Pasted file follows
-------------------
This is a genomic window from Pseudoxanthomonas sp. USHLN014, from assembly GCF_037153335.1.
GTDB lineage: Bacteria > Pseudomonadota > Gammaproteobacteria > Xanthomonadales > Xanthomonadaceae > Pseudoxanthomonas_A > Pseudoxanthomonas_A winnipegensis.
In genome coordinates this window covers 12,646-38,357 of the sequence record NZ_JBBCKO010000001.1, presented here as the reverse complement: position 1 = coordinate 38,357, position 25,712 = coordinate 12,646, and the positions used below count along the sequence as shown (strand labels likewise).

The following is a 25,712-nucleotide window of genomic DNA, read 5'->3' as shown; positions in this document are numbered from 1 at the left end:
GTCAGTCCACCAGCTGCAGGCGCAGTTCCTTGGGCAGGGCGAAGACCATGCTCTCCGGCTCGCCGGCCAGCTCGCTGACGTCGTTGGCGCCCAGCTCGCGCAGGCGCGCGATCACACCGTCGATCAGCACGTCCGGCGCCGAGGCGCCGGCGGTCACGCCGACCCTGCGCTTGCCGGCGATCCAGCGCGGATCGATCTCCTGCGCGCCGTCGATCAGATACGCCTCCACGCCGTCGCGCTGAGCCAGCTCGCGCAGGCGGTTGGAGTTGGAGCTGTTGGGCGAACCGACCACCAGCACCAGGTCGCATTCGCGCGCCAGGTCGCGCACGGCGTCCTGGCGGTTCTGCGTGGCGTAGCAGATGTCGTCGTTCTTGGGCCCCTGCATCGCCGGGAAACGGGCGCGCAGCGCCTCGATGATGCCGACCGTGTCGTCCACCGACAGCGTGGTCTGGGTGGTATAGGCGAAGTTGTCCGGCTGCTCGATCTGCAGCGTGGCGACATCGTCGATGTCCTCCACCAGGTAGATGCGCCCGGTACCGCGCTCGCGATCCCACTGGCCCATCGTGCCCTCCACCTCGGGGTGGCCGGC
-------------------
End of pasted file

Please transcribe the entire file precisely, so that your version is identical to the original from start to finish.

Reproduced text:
This is a genomic window from Pseudoxanthomonas sp. USHLN014, from assembly GCF_037153335.1.
GTDB lineage: Bacteria > Pseudomonadota > Gammaproteobacteria > Xanthomonadales > Xanthomonadaceae > Pseudoxanthomonas_A > Pseudoxanthomonas_A winnipegensis.
In genome coordinates this window covers 12,646-38,357 of the sequence record NZ_JBBCKO010000001.1, presented here as the reverse complement: position 1 = coordinate 38,357, position 25,712 = coordinate 12,646, and the positions used below count along the sequence as shown (strand labels likewise).

The following is a 25,712-nucleotide window of genomic DNA, read 5'->3' as shown; positions in this document are numbered from 1 at the left end:
GTCAGTCCACCAGCTGCAGGCGCAGTTCCTTGGGCAGGGCGAAGACCATGCTCTCCGGCTCGCCGGCCAGCTCGCTGACGTCGTTGGCGCCCAGCTCGCGCAGGCGCGCGATCACACCGTCGATCAGCACGTCCGGCGCCGAGGCGCCGGCGGTCACGCCGACCCTGCGCTTGCCGGCGATCCAGCGCGGATCGATCTCCTGCGCGCCGTCGATCAGATACGCCTCCACGCCGTCGCGCTGAGCCAGCTCGCGCAGGCGGTTGGAGTTGGAGCTGTTGGGCGAACCGACCACCAGCACCAGGTCGCATTCGCGCGCCAGGTCGCGCACGGCGTCCTGGCGGTTCTGCGTGGCGTAGCAGATGTCGTCGTTCTTGGGCCCCTGCATCGCCGGGAAACGGGCGCGCAGCGCCTCGATGATGCCGACCGTGTCGTCCACCGACAGCGTGGTCTGGGTGGTATAGGCGAAGTTGTCCGGCTGCTCGATCTGCAGCGTGGCGACATCGTCGATGTCCTCCACCAGGTAGATGCGCCCGGTACCGCGCTCGCGATCCCACTGGCCCATCGTGCCCTCCACCTCGGGGTGGCCGGC